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Sierra Cascades Route Plus
By Peter Jack - (contact)

Q & A: Some thoughts and frequently asked questions

First an apology for the time it's taken me to write this journal. I find it hard work because I'm a lousy typist and a constant reviser. I try to add links to relevant stuff which is time consuming.

I rode 2780 miles from my house in Seattle to the Canadian border at Sumas thence to San Diego following the Adventure Cycling Association route. OK, OK. I know the route finishes at Tecate but on arriving at Pine Valley CA I gave the last 20 odd miles a miss and took 60 miles of the Southern Tier route to San Diego and caught the train back to Seattle. San Diego's southern city limit is the Mexican border so I feel I can say I rode from Canada to Mexico and a bit more, as you'll see if you read on. If there's a discrepancy between the total mileage as a sum of daily mileages and 2780 it's due to my bookkeeping; my computer recorded 2780 miles

I'm writing this journal from one I made on the trip in ink on paper the way RLS did only he had a donkey instead of a bike.

What's the attraction?

I can't put my finger on the attraction of bike touring but I miss it something awful when I'm not doing it.

Would you do it again?

In a heartbeat.

What was the best/worst part?

The best had to be Yosemite. Worst? There was nowhere that I'd call bad although some of the endless forest without views in Oregon started to get a bit stale.

What was the hardest part?

Had to be the North Cascades. It was early in the ride and I hadn't got into touring shape. Coming the other way it should be a breeze and you start climbing from 2000 ft higher. Mind you the steepest road I found was climbing out of the Columbia Gorge. this was the only place I got off and shoved. Climbing up to Crestline CA was in the same league of steepness but by that time my legs were in better shape and I managed it without the 24 inch gear.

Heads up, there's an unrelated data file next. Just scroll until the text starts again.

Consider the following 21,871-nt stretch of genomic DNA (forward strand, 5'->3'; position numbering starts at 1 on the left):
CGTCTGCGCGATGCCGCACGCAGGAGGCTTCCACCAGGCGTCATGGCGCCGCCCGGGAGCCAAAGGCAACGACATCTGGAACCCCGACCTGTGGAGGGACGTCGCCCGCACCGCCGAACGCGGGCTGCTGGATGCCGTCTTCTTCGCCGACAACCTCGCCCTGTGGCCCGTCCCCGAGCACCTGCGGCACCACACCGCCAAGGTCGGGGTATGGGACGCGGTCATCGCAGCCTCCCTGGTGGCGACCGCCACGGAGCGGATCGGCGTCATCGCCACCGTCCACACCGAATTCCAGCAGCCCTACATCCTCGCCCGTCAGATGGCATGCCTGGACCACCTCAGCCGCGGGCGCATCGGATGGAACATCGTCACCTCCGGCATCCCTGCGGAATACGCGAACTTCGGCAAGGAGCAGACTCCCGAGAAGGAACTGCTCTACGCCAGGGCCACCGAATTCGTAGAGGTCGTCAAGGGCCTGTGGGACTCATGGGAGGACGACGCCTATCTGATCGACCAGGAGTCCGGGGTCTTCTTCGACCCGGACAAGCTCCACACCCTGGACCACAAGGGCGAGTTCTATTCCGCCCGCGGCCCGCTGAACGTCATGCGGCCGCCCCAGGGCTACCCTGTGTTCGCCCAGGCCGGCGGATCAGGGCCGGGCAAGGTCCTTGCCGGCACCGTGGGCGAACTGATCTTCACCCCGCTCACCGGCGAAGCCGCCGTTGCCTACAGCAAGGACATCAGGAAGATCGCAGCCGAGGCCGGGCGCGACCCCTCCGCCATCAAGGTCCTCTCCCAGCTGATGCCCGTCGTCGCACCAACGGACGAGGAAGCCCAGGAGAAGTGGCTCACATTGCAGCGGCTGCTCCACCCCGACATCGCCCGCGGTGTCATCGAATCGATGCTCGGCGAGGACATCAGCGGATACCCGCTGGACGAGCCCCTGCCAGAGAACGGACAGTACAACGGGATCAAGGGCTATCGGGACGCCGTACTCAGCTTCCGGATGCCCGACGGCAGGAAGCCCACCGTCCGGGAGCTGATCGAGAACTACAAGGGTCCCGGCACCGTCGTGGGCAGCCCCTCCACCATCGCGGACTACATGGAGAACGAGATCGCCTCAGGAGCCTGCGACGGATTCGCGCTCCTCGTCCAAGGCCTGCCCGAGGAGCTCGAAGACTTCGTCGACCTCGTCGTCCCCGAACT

Prevailing winds?

I wouldn't say there is a prevailing wind. At least I didn't notice one, unlike say the Oregon/California coast. The Columbia gorge has significant winds (see write up) that helped me but only for a dozen miles or so. Going to Mt Shasta and going into Lake Isabella I/we met headwinds again but not for very far. The trouble is you don't notice tail winds the way you do headwinds so it's possible I had some tailwind a lot of the way but I don't think so, certainly not enough to affect the decision N to S vs S to N.

Best time of year?

Tough one. I think I got it about right. Mid June to mid August for N to S. Start any sooner and you risk more blocked passes than I met, any later and it can be extremely hot in the south. Mind you in general I find the dry heat in California bearable. Ideally a sensible person (not me) will check DOT, NP and USFS websites for pass statuses before setting off.

Starting before mid-June may work for S to N. The desert will be a bit cooler and by the time you get to the passes that get blocked by snow they may be clear. It's all a bit of a gamble, if you are trying to plan ahead, on whether it's a late snow year like 2011 or not.

N to S or S to N?

As I've said prevailing winds aren't a factor. See Best time of year? above

Worst traffic?

Around Quincy CA were shoulderless winding hills with logging trucks that were not the best riding. The scariest road was coming out of Big Bear City heading due east into the blinding sun. There was no shoulder and a drop-off of about 10 inches in places. I could hardly see the edge. I should have stopped and waited for the sun to move round a bit I suppose.

Riding across San Diego is entertaining. Friars Rd. crosses three freeways. This means that traffic in the RH lane where you are is speeding up to get on the freeway. For the third crossing I pulled over and walked across the lane to make sure there was a gap in the traffic.


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"Sierra Cascades Route Plus" Copyright © 2011-2014 By Peter Jack - (contact). All rights reserved.
Page was created on October 11, 2011 14:39 PDT, last updated on December 11, 2011 08:25 PDT
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